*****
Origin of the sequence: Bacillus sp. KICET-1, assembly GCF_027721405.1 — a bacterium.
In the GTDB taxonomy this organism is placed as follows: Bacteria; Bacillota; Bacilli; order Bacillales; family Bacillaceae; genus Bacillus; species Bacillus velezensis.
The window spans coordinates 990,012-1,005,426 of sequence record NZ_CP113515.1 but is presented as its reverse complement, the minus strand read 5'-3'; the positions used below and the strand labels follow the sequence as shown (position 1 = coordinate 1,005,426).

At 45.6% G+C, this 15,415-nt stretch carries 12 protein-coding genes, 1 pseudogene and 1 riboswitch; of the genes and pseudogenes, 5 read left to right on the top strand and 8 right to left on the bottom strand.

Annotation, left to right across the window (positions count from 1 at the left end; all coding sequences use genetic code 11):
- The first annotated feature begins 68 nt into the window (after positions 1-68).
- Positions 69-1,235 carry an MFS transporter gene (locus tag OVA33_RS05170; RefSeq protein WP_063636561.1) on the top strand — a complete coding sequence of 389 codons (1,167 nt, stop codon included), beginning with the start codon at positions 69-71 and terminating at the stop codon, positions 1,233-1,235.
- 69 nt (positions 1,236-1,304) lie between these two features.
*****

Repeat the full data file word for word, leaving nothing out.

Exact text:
Origin of the sequence: Bacillus sp. KICET-1, assembly GCF_027721405.1 — a bacterium.
In the GTDB taxonomy this organism is placed as follows: Bacteria; Bacillota; Bacilli; order Bacillales; family Bacillaceae; genus Bacillus; species Bacillus velezensis.
The window spans coordinates 990,012-1,005,426 of sequence record NZ_CP113515.1 but is presented as its reverse complement, the minus strand read 5'-3'; the positions used below and the strand labels follow the sequence as shown (position 1 = coordinate 1,005,426).

At 45.6% G+C, this 15,415-nt stretch carries 12 protein-coding genes, 1 pseudogene and 1 riboswitch; of the genes and pseudogenes, 5 read left to right on the top strand and 8 right to left on the bottom strand.

Annotation, left to right across the window (positions count from 1 at the left end; all coding sequences use genetic code 11):
- The first annotated feature begins 68 nt into the window (after positions 1-68).
- Positions 69-1,235 carry an MFS transporter gene (locus tag OVA33_RS05170; RefSeq protein WP_063636561.1) on the top strand — a complete coding sequence of 389 codons (1,167 nt, stop codon included), beginning with the start codon at positions 69-71 and terminating at the stop codon, positions 1,233-1,235.
- 69 nt (positions 1,236-1,304) lie between these two features.